Kishimoto Kichiji Syouten Co. was inspired by Kagamibiraki, the traditional way of celebrating by breaking the lid of Komodaru with Kampai! (Cheers!) In the early Edo days, Komodaru was used to transport sake from Osaka to Tokyo. At the peak of Komodaru transportation, 1,200,000 barrels were used. Nowadays, Komodaru are used to celebrate weddings and happy moments in one's life as a part of Kagamibiraki. Kishimoto Kichiji Syouten Co., Ltd. hopes to continue the traditional ways of Komodaru with a modern touch at the same time.
What is Kagamibiraki?
There are two meanings for Kagamibiraki.
The first is to welcome the New Year with Kagamimochi. After the New Year, there is custom to break Kagamimochi (New Year's rice cake) with mallets to celebrate. We considered cutting it by knife as a taboo, therefore, specifically breaking the lid with a mallet is what makes Kagamibiraki.
The Kagamimochi was believed as the gift from God, breaking Kagamimochi to eat lets one share the strength from God for upcoming year.
The second is opening the lid of Komodaru by mallet. The lid of Komodaru and Sake barrels are called Kagami. Kagamibiraki is the action of breaking open the lid.
Japanese sake made from rice is very special to Japanese. We wish to receive and give good luck, health, success by offering Japanese sake to the Gods.
Kagamibiraki is performed to celebrate weddings, success in business with hopes of success and luck.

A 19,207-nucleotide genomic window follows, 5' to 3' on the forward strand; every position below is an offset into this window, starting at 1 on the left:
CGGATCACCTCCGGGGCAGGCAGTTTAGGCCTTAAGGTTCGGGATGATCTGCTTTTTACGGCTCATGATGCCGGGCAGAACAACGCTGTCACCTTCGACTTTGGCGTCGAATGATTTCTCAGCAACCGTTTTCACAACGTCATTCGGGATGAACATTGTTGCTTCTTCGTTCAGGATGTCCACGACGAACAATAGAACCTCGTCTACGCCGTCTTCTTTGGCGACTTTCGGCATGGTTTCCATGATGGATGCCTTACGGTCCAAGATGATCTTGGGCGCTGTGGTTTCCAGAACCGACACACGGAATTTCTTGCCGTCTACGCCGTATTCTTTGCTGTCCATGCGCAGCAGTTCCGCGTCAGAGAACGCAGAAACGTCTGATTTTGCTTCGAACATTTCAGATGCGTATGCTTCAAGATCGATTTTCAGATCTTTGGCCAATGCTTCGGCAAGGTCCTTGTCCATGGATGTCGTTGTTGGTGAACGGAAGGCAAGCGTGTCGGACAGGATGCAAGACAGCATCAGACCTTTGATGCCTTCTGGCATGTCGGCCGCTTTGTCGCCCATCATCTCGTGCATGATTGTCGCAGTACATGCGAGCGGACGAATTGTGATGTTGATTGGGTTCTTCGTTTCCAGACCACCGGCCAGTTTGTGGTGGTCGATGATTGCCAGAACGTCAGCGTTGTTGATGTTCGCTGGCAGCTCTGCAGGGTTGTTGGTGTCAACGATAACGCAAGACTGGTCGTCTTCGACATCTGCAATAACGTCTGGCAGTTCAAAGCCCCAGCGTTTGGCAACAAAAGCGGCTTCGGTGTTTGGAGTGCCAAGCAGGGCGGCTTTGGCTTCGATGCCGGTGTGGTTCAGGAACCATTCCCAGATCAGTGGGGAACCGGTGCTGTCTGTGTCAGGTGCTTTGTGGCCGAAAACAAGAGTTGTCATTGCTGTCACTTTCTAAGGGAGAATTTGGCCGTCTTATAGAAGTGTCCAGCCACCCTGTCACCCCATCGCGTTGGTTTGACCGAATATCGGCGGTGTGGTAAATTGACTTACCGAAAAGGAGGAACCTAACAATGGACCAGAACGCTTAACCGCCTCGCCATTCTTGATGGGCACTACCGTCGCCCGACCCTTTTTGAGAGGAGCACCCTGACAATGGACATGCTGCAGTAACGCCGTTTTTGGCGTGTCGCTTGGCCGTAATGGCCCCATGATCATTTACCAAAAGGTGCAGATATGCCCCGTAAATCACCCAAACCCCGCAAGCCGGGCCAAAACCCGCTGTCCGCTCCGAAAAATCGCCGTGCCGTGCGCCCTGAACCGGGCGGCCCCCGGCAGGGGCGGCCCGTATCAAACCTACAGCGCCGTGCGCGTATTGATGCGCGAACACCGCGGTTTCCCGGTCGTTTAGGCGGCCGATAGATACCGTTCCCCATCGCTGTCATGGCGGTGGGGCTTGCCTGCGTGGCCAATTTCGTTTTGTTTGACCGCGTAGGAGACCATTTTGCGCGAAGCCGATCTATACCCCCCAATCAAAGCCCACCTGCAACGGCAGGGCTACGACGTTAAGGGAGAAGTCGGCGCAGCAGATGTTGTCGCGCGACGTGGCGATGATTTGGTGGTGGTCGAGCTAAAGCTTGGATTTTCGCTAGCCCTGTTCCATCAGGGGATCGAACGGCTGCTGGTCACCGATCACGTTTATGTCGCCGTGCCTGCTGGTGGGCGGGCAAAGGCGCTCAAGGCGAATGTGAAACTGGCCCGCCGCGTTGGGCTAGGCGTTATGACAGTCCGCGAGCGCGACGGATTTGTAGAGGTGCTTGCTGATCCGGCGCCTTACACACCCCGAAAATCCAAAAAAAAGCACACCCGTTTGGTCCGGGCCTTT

Offering sake to everyone after Kagamibiraki is believed to bring individuals together.
A komodaru is a wooden barrel designed to transport sake during the Edo period. The daru (wooden barrel part) is wrapped with a straw mat or komo, and then tied with rope. The komo is often used as a “label” of sorts to distinguish between various brands of sake. While komodaru still store sake, most are used as a decorative piece in Japanese restaurants and bars to showcase the brands they offer at their establishment.
Komodaru are also used for celebrations in Japan, such as for weddings. Kagamibiraki, is a tradition when the lid of the barrel (called kagami) is opened with the tap of a mallet. After the komodaru is opened, a toast is made to wish happiness and success for the newlyweds.
Today Kishimoto Kichiji Shouten continues to manufacture komodaru just as in ancient Japan; each barrel is hand-made to perfection. These komodaru customs and traditions have been passed down from generation to generation for over 400 years.
A Message from the President, Toshihiro Kishimoto
Kagamibiraki is the traditional way of celebrating by breaking the lid of Komodaru with Kampai.
We created this company to spread our joy of celebrating to the world.
In the beginning, Komodaru was used only to transport sake from Osaka (Itami and Nada) area to Tokyo (Edo) to protect the sake in the Edo period in Japan.
At the peak of Komodaru transportation, 1,200,000 barrels were used. Nowadays, we use Komodaru to celebrate wedding and/or any special moment of one's life as a part of Kagamibiraki.
We, Kishimoto Kichiji Syouten Co., Ltd. would like to continue using our traditional ways with a bit of a modern touch at the same time.